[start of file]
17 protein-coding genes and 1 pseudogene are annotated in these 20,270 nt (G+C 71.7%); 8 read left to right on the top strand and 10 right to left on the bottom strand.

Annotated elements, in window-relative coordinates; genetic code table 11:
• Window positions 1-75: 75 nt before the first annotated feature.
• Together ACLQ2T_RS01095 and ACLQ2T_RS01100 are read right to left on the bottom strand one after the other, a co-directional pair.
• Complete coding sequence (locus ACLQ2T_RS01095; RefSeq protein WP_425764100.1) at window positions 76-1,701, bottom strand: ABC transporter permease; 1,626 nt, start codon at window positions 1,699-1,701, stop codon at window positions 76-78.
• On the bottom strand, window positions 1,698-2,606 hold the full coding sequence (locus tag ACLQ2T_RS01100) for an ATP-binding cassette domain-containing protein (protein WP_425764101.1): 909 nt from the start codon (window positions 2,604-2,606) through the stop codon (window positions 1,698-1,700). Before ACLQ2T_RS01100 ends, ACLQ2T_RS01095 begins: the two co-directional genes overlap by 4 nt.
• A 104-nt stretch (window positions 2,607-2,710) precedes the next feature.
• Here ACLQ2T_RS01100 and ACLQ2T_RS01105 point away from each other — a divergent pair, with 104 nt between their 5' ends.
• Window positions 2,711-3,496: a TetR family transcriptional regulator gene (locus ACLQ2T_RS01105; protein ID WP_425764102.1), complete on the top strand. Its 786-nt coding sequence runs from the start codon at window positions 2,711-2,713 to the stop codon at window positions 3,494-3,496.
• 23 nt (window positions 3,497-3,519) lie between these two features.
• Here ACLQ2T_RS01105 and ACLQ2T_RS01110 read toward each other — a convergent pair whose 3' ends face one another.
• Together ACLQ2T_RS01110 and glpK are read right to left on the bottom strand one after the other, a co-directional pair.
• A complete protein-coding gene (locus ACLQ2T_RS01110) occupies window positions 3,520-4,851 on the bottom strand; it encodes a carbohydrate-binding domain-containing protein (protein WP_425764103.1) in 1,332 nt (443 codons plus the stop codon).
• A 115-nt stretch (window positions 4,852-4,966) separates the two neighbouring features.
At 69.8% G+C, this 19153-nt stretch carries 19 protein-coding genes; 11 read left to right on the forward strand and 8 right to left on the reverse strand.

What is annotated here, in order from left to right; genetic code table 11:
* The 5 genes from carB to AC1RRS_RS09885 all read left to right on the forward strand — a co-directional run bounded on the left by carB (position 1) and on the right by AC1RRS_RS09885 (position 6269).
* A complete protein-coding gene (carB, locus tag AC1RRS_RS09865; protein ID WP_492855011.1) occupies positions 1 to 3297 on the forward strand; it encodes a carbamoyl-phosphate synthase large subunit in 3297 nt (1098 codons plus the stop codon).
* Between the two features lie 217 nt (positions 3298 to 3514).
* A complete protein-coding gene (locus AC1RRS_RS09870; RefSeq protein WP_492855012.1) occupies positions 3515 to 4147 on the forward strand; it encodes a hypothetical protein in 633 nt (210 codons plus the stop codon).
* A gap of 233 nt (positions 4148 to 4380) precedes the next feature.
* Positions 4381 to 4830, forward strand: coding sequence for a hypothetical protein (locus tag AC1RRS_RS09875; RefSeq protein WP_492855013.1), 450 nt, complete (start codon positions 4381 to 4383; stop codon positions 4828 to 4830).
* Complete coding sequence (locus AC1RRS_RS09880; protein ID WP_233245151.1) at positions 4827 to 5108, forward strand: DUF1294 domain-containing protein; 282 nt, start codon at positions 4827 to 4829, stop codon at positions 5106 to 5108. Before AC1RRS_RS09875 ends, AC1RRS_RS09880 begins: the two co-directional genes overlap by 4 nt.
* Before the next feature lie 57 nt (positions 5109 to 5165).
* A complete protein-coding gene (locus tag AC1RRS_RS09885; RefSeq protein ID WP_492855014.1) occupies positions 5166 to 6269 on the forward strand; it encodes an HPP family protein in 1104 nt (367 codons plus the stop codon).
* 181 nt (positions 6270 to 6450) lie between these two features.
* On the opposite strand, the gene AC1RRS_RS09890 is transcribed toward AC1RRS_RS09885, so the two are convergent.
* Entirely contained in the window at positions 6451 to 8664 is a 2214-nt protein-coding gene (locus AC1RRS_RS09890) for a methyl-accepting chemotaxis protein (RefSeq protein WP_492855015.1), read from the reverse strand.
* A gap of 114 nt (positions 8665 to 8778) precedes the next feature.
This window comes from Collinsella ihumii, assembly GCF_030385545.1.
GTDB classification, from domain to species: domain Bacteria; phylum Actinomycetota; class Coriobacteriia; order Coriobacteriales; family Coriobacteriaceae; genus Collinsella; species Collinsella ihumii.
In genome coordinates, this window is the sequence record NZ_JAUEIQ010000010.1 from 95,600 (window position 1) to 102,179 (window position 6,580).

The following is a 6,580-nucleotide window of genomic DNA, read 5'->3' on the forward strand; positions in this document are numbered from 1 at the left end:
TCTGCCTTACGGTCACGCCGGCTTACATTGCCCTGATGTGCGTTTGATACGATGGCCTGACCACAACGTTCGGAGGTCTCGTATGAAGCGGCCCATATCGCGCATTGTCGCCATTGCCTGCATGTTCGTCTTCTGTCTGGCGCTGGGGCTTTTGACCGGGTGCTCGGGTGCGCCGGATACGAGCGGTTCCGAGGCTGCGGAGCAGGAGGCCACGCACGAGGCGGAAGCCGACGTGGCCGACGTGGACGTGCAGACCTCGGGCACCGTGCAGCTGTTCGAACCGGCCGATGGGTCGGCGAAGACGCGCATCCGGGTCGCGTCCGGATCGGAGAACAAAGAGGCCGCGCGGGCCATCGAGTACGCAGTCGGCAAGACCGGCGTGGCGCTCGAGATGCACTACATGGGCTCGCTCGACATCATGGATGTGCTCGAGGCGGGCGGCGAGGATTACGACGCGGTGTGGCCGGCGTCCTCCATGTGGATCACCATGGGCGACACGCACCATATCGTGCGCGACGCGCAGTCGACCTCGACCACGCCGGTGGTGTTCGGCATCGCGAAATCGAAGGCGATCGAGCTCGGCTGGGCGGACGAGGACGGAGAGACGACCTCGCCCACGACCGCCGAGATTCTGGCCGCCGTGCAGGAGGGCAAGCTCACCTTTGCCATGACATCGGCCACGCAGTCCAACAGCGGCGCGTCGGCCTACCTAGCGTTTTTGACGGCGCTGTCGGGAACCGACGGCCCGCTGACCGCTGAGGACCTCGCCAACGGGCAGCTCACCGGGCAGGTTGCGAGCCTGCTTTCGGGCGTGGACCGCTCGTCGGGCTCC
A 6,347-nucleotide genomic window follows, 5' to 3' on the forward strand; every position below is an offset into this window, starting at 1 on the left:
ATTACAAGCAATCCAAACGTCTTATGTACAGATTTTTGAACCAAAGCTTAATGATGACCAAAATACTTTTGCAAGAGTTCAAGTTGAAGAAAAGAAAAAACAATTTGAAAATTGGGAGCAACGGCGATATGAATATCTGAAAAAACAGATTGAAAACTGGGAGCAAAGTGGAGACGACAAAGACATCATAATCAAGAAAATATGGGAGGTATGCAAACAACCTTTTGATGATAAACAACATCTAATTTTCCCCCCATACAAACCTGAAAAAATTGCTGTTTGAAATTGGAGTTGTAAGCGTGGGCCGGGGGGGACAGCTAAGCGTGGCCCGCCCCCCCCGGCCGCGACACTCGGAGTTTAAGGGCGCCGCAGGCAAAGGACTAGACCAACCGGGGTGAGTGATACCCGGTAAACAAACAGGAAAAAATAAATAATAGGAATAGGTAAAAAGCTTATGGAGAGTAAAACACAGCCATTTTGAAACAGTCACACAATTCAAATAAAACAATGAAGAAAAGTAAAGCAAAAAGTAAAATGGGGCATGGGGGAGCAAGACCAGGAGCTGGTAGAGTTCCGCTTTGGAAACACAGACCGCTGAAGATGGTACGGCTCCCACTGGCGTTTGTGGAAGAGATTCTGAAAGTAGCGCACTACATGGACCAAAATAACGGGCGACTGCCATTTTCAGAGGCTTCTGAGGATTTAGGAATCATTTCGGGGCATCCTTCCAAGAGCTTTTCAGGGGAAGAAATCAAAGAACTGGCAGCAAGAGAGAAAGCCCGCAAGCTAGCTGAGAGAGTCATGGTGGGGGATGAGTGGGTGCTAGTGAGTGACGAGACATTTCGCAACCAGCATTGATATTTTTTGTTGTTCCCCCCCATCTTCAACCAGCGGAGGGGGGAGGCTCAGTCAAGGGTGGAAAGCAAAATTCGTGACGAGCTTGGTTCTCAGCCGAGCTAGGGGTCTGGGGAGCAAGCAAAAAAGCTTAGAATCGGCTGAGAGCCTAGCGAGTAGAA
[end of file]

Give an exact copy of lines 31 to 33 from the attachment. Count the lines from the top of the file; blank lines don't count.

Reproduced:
GTDB classification, from domain to species: domain Bacteria; phylum Actinomycetota; class Coriobacteriia; order Coriobacteriales; family Coriobacteriaceae; genus Collinsella; species Collinsella ihumii.
In genome coordinates, this window is the sequence record NZ_JAUEIQ010000010.1 from 95,600 (window position 1) to 102,179 (window position 6,580).

The following is a 6,580-nucleotide window of genomic DNA, read 5'->3' on the forward strand; positions in this document are numbered from 1 at the left end: